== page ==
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|Tuesday, July 24, 2001, updated at 09:21(GMT+8)|
Beijing to hold Xixia Calligraphy Exhibition
More than 250 works featuring Xixia characters will be on display, including stele inscriptions, manuscripts and xylographic literature, photographs of the relics, calligraphy and seal cutting by modern Chinese and Japanese researchers.
Co-hosted by five organizations, including the Chinese People's Association for Friendship with Foreign Countries and the Ishikawa Japan-China Friendship Association, the exhibition is designed to capture the history and civilization of China's western region, and draw people's attention to the vast area.
Xixia (1038-1227), located on the eastern end of the ancient Silk Road, was a feudal kingdom established by the Tangut ethnic group. Its territory largely overlapped today's Ningxia Hui Autonomous Region in northwest China.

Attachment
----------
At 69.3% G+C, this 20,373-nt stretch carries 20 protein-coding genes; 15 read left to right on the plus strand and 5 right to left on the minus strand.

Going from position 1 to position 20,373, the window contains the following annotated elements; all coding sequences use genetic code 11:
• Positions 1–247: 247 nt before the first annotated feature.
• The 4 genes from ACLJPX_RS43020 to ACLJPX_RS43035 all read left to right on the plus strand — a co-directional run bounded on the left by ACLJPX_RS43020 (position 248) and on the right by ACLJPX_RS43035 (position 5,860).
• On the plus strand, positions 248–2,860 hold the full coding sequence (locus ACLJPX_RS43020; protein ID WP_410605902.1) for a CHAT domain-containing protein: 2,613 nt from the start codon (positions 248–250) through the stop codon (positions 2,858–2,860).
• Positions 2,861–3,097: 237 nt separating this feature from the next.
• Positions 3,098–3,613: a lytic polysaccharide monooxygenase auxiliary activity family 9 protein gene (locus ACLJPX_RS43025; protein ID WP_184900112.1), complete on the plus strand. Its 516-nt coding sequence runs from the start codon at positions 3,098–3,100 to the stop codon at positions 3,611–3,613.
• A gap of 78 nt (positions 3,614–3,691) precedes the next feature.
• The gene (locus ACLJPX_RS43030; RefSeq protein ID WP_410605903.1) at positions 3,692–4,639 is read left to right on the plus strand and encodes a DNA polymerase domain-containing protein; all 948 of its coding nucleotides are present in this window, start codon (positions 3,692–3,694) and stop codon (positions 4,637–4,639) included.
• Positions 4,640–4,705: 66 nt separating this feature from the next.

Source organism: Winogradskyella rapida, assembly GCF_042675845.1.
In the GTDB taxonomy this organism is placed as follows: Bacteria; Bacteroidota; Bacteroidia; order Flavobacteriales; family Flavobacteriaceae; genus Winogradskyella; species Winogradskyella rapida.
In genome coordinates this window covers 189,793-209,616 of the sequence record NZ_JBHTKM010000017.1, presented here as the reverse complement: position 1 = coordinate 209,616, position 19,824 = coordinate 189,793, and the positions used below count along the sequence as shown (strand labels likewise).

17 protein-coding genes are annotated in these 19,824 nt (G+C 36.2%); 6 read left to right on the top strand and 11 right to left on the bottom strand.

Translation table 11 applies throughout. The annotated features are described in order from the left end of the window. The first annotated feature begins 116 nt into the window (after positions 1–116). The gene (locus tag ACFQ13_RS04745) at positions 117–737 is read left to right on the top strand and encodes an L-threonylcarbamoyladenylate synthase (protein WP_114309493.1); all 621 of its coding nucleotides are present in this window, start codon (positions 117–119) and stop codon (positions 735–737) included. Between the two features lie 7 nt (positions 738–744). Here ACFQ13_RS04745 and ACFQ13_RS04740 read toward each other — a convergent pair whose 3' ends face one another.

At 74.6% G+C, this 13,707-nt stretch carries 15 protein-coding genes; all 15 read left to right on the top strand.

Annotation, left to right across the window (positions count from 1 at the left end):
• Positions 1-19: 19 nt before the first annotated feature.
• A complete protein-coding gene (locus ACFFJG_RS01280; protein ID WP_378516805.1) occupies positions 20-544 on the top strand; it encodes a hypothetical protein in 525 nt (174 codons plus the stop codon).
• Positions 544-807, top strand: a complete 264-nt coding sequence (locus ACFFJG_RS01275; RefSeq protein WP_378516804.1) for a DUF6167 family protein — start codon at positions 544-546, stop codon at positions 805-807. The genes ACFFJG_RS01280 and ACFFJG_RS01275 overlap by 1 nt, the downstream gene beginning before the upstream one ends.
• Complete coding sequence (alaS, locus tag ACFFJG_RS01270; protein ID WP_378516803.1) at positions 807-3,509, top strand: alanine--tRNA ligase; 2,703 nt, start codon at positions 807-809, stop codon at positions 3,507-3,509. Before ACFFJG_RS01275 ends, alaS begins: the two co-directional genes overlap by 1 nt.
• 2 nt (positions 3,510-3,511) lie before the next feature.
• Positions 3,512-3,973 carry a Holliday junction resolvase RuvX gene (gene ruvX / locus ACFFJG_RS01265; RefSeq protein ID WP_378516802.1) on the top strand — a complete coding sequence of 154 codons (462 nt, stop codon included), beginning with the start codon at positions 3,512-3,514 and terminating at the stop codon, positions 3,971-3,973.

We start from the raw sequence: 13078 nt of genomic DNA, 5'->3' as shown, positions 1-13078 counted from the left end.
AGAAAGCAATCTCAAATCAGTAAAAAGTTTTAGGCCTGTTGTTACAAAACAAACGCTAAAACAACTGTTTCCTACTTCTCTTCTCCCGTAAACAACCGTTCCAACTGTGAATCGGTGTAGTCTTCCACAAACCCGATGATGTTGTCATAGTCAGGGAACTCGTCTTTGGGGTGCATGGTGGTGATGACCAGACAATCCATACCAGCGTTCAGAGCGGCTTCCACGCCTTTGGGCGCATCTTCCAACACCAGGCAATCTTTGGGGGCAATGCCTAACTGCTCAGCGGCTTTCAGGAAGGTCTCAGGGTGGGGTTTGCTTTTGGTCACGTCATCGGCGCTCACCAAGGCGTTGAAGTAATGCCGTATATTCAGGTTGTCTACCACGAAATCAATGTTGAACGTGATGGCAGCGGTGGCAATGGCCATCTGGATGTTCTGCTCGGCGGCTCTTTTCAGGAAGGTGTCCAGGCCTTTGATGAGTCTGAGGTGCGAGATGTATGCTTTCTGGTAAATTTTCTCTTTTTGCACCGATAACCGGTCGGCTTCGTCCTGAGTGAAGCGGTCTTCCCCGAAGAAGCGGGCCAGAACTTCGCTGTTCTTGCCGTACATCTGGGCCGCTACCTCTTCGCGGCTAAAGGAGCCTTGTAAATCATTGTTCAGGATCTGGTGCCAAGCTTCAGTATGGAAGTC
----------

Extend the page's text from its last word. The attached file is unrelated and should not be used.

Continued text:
Its characters, created in the 11th century based on the traditional Chinese characters, became a dead language with the downfall of the kingdom and Tangut. But its civilization came to light again when discovered by the Russians in the 20th century. The calligraphy of the Xixia characters has also been treasured by Chinese and Japanese calligraphy lovers.
The exhibition will move to Ningxia from July 30 to August 5.
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